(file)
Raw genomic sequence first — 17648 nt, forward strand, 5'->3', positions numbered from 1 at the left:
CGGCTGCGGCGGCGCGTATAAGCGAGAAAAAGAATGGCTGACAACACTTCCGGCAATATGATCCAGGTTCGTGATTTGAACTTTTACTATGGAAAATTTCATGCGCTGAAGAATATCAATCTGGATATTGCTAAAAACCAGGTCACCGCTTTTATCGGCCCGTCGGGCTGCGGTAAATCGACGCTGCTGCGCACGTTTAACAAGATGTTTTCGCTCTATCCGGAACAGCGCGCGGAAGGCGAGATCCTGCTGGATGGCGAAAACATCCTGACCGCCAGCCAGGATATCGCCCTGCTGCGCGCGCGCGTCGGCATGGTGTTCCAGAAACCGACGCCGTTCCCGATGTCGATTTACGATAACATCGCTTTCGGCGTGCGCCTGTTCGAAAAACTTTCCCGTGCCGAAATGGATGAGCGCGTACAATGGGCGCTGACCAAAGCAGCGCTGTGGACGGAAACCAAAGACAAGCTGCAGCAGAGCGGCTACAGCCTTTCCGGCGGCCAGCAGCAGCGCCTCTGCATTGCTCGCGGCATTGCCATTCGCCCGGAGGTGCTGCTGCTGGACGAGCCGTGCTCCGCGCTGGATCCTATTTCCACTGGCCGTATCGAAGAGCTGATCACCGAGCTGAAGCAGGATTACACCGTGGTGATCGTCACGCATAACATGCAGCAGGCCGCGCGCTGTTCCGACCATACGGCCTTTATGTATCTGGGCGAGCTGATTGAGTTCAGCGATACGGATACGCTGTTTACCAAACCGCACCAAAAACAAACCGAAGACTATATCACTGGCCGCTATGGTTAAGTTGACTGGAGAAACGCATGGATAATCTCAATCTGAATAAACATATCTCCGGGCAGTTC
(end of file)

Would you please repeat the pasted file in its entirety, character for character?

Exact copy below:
Raw genomic sequence first — 17648 nt, forward strand, 5'->3', positions numbered from 1 at the left:
CGGCTGCGGCGGCGCGTATAAGCGAGAAAAAGAATGGCTGACAACACTTCCGGCAATATGATCCAGGTTCGTGATTTGAACTTTTACTATGGAAAATTTCATGCGCTGAAGAATATCAATCTGGATATTGCTAAAAACCAGGTCACCGCTTTTATCGGCCCGTCGGGCTGCGGTAAATCGACGCTGCTGCGCACGTTTAACAAGATGTTTTCGCTCTATCCGGAACAGCGCGCGGAAGGCGAGATCCTGCTGGATGGCGAAAACATCCTGACCGCCAGCCAGGATATCGCCCTGCTGCGCGCGCGCGTCGGCATGGTGTTCCAGAAACCGACGCCGTTCCCGATGTCGATTTACGATAACATCGCTTTCGGCGTGCGCCTGTTCGAAAAACTTTCCCGTGCCGAAATGGATGAGCGCGTACAATGGGCGCTGACCAAAGCAGCGCTGTGGACGGAAACCAAAGACAAGCTGCAGCAGAGCGGCTACAGCCTTTCCGGCGGCCAGCAGCAGCGCCTCTGCATTGCTCGCGGCATTGCCATTCGCCCGGAGGTGCTGCTGCTGGACGAGCCGTGCTCCGCGCTGGATCCTATTTCCACTGGCCGTATCGAAGAGCTGATCACCGAGCTGAAGCAGGATTACACCGTGGTGATCGTCACGCATAACATGCAGCAGGCCGCGCGCTGTTCCGACCATACGGCCTTTATGTATCTGGGCGAGCTGATTGAGTTCAGCGATACGGATACGCTGTTTACCAAACCGCACCAAAAACAAACCGAAGACTATATCACTGGCCGCTATGGTTAAGTTGACTGGAGAAACGCATGGATAATCTCAATCTGAATAAACATATCTCCGGGCAGTTC